Courtesy of Asociación de Cruce A Nado Del Estrecho De Gibraltar.

On September 12th, Rafael Gutiérrez Mesa passed away at the age of 59 years.

The founder and president of the Asociación de Cruce A Nado Del Estrecho De Gibraltar (Strait of Gibraltar Swimming Association) envisioned, developed and promoted solo and relay, both with and without wetsuits for able-bodied and disabled swimmers one-way, two-way and three-way crossings of the Strait of Gibraltar, 14.4 km between Spain and Morocco.

The Asociación de Cruce A Nado Del Estrecho De Gibraltar writes, “We say goodbye to one of the most difficult seasons for ACNEG, the loss of our president, leaving a big gap not only in the hearts of all swimmers who got a dream under their indications, [but also] those swimmers who [will attempt] it thanks to him. Also it leaves a great void in a team that has continued the activity on very hard days, as well as in his family.

He formed the foundations of the current Association of Crossing the Strait of Gibraltar back in 1999, after several years helping and advising those swimmers who arrived to the Tarifa coast from different parts of the world, with the intention to get what only a few swimmers achieved. The demand was growing as well as the need to create, with the competent authorities, regulatory bases and security measures, the same ones that today allow the crossing of the waters of the Strait. We will continue in a close relationship with the maritime authorities with the mission of promoting, organizing, controlling and carrying out the crossings unifying the criteria and ensuring their smooth running.

But we must be eternally grateful to our forever president.”

Gutiérrez explained the history of swimming across the Strait of Gibraltar to Revista Open Swim in March 2016. “Two English ladies Mercedes Gleitze and Miss Hudson made the attempt to cross from the city of Tangier with the intention of reaching the city of Gibraltar. They did not succeed because the route selected was not the most appropriate. A year later, Mercedes Gleitze tried again, this time from the city of Tarifa arriving at the neighboring coast of Morocco in 12 hours 50 minutes. It was a 5th of April, Holy Thursday.”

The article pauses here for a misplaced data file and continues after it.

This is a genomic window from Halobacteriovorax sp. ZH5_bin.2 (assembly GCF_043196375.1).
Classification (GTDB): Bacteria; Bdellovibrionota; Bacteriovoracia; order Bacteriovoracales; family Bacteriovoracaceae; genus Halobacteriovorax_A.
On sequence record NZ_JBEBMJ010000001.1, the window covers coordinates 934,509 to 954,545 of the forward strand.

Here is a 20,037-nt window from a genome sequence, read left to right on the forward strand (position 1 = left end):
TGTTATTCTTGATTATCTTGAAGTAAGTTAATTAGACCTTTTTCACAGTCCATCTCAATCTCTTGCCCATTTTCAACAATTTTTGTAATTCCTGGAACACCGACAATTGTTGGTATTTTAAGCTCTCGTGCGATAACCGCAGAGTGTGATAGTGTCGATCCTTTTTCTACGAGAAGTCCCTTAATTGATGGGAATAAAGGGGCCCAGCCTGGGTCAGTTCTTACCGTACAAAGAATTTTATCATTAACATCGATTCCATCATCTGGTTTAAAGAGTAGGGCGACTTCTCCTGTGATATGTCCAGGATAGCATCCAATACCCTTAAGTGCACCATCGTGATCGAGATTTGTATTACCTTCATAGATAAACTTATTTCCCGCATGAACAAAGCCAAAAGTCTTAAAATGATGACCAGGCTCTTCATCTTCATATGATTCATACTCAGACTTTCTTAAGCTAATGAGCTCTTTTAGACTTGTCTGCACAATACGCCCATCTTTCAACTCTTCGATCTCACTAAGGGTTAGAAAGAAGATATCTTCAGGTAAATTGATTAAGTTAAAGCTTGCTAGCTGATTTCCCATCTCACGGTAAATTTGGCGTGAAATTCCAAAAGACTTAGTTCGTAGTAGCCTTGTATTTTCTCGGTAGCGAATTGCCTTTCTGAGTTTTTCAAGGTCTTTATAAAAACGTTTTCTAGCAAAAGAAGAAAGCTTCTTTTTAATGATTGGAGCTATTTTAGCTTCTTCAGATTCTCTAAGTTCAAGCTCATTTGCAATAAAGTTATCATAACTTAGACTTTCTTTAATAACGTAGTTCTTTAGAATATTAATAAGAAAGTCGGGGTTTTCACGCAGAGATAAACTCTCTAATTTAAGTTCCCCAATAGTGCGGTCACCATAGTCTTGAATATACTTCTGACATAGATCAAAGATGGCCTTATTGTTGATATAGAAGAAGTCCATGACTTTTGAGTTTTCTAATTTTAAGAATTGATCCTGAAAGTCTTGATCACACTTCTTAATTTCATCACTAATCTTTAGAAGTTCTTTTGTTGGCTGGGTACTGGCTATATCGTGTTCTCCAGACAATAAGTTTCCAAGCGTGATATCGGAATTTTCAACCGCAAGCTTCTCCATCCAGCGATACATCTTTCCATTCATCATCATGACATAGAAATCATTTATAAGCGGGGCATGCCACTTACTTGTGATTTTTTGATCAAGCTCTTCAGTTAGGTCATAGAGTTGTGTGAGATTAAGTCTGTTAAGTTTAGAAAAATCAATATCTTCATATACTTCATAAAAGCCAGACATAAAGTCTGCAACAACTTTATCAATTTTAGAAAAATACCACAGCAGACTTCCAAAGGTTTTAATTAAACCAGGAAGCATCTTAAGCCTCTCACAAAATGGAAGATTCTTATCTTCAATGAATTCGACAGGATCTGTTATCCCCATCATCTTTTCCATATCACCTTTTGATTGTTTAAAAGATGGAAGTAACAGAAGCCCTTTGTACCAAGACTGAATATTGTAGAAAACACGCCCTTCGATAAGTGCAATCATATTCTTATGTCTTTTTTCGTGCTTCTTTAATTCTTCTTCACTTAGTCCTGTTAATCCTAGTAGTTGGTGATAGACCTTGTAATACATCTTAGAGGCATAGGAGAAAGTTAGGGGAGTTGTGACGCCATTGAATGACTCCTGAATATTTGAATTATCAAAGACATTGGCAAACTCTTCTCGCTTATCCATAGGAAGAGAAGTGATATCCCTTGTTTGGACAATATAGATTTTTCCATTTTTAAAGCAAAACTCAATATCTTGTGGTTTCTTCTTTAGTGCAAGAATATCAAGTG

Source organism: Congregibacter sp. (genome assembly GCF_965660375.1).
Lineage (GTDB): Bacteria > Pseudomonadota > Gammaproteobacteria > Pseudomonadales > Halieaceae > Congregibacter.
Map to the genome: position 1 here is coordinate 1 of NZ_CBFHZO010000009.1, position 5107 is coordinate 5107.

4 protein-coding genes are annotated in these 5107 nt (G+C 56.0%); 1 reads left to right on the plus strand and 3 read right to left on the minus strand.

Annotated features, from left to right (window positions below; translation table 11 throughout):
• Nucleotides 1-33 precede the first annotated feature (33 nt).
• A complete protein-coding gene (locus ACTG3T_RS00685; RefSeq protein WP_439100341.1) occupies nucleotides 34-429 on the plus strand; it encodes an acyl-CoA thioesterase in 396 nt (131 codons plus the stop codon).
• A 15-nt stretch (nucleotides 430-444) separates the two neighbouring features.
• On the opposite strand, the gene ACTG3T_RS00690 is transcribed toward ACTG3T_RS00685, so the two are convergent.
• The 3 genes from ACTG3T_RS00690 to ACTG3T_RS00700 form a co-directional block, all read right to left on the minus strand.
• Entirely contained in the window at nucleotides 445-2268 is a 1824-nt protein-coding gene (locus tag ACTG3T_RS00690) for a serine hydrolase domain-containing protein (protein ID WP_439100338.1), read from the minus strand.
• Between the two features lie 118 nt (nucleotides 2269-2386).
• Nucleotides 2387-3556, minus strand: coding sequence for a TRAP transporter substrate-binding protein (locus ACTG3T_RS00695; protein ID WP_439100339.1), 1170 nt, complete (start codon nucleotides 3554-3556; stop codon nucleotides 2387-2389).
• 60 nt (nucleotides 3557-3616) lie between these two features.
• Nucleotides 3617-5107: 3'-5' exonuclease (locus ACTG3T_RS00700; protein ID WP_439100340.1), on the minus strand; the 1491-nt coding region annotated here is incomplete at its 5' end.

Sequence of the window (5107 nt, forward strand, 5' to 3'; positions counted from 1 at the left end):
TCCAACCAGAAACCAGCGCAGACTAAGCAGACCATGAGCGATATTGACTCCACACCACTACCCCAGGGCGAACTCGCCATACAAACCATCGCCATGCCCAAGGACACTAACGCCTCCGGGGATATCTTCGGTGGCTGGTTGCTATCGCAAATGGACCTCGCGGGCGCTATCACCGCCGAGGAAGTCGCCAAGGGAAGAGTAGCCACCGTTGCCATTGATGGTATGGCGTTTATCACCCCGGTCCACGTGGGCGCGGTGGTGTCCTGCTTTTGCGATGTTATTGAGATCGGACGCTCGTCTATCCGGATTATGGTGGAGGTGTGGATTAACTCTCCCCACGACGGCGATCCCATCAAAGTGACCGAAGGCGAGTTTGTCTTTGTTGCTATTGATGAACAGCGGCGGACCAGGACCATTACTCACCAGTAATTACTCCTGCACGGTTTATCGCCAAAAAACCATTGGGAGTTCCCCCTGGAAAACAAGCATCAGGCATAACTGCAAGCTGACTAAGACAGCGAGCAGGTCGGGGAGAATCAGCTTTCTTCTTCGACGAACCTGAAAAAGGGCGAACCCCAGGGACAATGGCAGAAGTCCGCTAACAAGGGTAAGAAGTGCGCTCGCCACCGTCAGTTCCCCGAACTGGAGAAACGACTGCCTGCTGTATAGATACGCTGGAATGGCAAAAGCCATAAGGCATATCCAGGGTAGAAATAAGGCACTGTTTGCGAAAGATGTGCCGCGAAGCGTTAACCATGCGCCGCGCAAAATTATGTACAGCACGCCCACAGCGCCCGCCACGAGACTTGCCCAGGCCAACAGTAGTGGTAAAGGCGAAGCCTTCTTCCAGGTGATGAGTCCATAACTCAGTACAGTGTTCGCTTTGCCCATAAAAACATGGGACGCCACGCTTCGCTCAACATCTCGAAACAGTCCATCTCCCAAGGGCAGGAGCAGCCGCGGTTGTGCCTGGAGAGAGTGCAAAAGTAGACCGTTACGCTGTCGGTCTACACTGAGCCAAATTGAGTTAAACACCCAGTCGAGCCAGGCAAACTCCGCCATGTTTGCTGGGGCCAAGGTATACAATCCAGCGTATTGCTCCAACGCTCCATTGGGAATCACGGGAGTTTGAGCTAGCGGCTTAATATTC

Until 1999, locals had been helping swimmers attempt and cross the Strait together with the Red Cross. “This made us reflect and reach the conclusion that there was a need for an organization that will provide the swimmers with the procedures involved in a crossing, as well as technical and material advice to make the crossing. Following the model of the Channel Swimming Association, we started and founded the ACNEG.”

As of 2016, Gutiérrez and his colleagues had helped and overseen 455 solo crossings, 519 crossings with a wetsuit, 20 crossing for relays and 11 two-way crossings. “We can make an average of 50 crosses per year with a maximum of 4 swimmers per crossing. Although everything depends on the weather accompanying from April until the end of October,.”

He remained realistic and reasonable in managing expectations from swimmers around the world. “We have requests from all over the world. There are hundreds of requests of which we can only answer some accounts every year. Keep in mind that there are many repetitions of crosses that can not be done by the weather, as well as requests that have been waiting for several years.”

His work and organization was recognized this year by the International Marathon Swimming Hall of Fame [see photo above], a tribute to his work over the last two decades.

He is missed greatly, but his legacy will live on.

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